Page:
Having a good start to the day can have a significant effect on your level of productivity as well as shape your attitude for the entire day. Whether you’re an instructor or a student our morning rituals greatly affect the outcome of one’s day. Have you ever wondered why some individuals always seem to have a good day? While others seem to struggle? Successful people have one thing in common, they start their day out with good morning habits/rituals.
I have a few questions for you; Do you find yourself running in late to school? How about your students, do they run in late for your class? Do you find yourself dragging your feet as you enter the building? What about your students? Do you find yourself feeling disconnected from your co-workers or your students? How about your students, are they disconnected or pre-occupied? If you answered yes to any of these questions than it might be time to re-examine your morning work habits. In addition, it might be time to incorporate some classroom activities to help your students examine their morning habits.
#1: Arrive on time. Seems simple, right? Showing up late can certainly give a bad impression, but it can also add stress to your morning. Once you run late whether running late to set-up your classroom or your students running late for their first client in the student salon, more than likely it will throw off your entire schedule. Getting to work early to set-up your workspace can help you feel prepared and feel accomplished.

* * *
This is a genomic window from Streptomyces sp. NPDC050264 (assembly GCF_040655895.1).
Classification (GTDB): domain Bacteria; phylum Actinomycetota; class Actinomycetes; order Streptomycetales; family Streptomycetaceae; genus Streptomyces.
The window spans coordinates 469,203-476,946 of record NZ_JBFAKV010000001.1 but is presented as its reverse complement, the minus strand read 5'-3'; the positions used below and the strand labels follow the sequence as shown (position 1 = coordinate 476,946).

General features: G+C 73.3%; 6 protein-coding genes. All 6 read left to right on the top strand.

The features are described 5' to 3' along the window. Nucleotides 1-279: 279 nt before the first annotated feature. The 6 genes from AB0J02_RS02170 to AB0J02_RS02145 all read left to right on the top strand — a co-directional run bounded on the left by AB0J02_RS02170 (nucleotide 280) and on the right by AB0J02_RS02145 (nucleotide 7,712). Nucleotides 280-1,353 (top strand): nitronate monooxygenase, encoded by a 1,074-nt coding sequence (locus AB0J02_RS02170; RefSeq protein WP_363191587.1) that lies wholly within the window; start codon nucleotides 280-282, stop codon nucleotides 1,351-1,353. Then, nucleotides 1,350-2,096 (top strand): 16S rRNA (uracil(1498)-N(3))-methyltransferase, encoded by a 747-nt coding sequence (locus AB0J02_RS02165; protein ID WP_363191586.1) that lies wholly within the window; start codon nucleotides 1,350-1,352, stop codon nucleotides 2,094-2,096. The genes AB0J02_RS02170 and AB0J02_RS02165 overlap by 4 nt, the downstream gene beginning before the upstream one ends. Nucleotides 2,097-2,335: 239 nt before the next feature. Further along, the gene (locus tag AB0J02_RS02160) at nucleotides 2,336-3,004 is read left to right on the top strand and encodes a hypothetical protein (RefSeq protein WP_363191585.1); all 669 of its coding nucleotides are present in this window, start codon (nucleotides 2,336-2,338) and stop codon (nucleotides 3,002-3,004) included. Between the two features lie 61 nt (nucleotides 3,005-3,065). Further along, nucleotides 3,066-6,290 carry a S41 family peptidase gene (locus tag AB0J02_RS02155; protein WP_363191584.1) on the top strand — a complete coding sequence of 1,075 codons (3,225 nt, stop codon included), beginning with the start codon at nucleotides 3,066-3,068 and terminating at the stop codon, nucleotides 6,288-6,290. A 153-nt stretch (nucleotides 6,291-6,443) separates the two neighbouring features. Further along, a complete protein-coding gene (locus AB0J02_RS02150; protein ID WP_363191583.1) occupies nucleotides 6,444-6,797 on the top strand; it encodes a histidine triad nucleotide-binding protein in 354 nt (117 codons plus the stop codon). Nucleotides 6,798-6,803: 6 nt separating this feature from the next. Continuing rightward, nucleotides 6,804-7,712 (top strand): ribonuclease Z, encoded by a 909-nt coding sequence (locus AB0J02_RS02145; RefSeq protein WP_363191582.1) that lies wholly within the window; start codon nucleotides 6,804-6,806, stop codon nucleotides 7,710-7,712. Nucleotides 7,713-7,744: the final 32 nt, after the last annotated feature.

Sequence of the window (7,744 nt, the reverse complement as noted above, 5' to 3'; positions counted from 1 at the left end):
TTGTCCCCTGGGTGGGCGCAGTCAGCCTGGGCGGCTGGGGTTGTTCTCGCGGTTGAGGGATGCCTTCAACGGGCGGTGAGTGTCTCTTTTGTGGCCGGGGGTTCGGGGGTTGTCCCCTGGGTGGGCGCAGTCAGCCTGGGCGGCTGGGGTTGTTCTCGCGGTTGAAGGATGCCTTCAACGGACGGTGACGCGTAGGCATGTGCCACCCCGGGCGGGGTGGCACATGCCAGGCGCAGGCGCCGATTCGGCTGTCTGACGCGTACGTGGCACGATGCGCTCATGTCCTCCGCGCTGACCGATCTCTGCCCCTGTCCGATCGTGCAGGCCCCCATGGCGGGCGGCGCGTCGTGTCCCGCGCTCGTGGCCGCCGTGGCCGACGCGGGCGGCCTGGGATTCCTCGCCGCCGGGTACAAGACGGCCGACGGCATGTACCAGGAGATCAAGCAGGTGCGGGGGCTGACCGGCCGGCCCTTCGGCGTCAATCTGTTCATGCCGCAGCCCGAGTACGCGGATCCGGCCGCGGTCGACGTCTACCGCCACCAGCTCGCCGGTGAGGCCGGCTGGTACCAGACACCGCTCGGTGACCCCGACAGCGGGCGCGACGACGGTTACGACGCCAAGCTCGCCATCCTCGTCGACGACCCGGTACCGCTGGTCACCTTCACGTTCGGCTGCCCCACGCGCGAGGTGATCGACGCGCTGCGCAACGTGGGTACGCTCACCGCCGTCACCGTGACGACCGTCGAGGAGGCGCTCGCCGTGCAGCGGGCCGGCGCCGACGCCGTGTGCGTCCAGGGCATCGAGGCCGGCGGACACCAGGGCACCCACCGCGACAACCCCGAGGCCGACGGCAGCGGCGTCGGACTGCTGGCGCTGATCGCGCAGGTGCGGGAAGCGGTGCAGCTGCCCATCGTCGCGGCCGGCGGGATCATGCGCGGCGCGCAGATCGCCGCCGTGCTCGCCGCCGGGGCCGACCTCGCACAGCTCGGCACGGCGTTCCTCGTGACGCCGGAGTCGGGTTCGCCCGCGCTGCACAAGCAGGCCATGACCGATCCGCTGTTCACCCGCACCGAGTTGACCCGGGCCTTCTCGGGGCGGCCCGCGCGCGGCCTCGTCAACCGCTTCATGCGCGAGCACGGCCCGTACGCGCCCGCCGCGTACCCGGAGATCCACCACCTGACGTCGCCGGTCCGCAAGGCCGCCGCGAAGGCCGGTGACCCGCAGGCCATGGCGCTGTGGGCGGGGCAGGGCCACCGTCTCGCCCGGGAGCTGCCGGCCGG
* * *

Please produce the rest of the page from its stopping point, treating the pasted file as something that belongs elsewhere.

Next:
#2: Map out your day. Take five minutes to quietly review your day. Review your lesson plans, create your plan of action. Identify any alternative activities or topics that you might want to include within the classroom. Look for possibilities, what else could you do? Have your students review all appointments and look for possibilities such as add-on services, take home care product recommendations, or future appointment opportunities. Have students look at any downtime; what productive things can they do while their client is processing or between scheduled appointments? Taking the time to map out your day can ensure a smooth day.
#3: Be present. It’s important to be present, mentally and physically. If you’re not a morning person or you find yourself feeling like you need a vacation, take the time to be present by connecting with your co-workers before you begin your day. Take the time to connect with students by making eye contact, smile, say “good morning/afternoon.” This is one sure way to connect physically and emotionally and clear away any sleepiness or sluggishness. Encourage students to be present when they enter the building, provide them time to connect with their classmates and you.
These three steps seem simple, but try them out for one week, fully. Do you see changes? Do you feel more prepared and awake, are you ready to tackle the day? Have your students try on these three steps and ask them if they see a change or if they personally feel more prepared and ready to tackle their day?